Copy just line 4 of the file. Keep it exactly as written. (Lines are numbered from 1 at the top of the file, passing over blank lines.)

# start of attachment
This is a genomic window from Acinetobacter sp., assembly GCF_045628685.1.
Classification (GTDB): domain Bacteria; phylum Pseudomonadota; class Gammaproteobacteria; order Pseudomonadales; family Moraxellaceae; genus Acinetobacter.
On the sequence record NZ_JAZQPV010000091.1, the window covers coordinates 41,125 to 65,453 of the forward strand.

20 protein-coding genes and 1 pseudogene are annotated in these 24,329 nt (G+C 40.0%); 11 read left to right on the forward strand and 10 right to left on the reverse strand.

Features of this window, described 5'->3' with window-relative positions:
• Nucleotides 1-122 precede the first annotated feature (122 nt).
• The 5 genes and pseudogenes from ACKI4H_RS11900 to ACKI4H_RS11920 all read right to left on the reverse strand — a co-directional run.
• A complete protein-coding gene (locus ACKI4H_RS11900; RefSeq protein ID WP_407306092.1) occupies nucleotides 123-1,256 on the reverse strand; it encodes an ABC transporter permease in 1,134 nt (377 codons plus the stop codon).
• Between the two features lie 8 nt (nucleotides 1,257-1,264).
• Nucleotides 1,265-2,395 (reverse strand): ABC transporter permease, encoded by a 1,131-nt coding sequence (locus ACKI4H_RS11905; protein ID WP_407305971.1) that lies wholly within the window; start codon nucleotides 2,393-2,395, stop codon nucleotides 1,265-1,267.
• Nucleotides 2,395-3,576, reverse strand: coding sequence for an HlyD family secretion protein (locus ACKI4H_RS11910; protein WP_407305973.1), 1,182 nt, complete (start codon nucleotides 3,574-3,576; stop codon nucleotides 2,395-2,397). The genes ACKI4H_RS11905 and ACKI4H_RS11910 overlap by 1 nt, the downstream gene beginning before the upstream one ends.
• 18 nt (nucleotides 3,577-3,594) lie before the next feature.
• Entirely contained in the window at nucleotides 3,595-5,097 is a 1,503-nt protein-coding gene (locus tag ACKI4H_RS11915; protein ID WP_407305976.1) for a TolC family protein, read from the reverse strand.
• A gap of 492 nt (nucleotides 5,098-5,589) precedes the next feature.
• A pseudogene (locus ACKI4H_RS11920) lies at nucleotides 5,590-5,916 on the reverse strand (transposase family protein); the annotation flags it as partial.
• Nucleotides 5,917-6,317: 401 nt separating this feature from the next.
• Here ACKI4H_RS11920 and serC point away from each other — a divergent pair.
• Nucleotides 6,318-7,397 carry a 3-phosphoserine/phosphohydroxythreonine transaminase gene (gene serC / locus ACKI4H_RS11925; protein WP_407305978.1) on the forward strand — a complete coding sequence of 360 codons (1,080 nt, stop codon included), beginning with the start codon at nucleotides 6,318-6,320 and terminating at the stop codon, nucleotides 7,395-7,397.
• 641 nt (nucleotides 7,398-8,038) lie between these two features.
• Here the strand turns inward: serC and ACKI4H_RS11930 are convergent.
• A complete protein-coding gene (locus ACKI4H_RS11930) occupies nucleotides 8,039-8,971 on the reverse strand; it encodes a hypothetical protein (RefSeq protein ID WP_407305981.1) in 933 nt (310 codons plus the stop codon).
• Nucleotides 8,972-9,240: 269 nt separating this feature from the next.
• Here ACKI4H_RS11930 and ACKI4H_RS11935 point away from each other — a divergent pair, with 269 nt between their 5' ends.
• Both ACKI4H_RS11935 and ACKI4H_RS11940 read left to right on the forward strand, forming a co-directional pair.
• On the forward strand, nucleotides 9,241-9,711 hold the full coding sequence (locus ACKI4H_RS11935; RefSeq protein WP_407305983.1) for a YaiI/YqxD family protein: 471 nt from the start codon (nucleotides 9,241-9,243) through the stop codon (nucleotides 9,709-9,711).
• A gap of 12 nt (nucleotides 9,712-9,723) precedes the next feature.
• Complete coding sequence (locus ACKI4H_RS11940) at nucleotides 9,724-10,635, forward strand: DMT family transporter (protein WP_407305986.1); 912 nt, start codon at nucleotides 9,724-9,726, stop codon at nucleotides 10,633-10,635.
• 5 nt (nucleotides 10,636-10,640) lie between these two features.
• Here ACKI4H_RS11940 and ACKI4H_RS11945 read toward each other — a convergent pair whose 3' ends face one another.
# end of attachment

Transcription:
20 protein-coding genes and 1 pseudogene are annotated in these 24,329 nt (G+C 40.0%); 11 read left to right on the forward strand and 10 right to left on the reverse strand.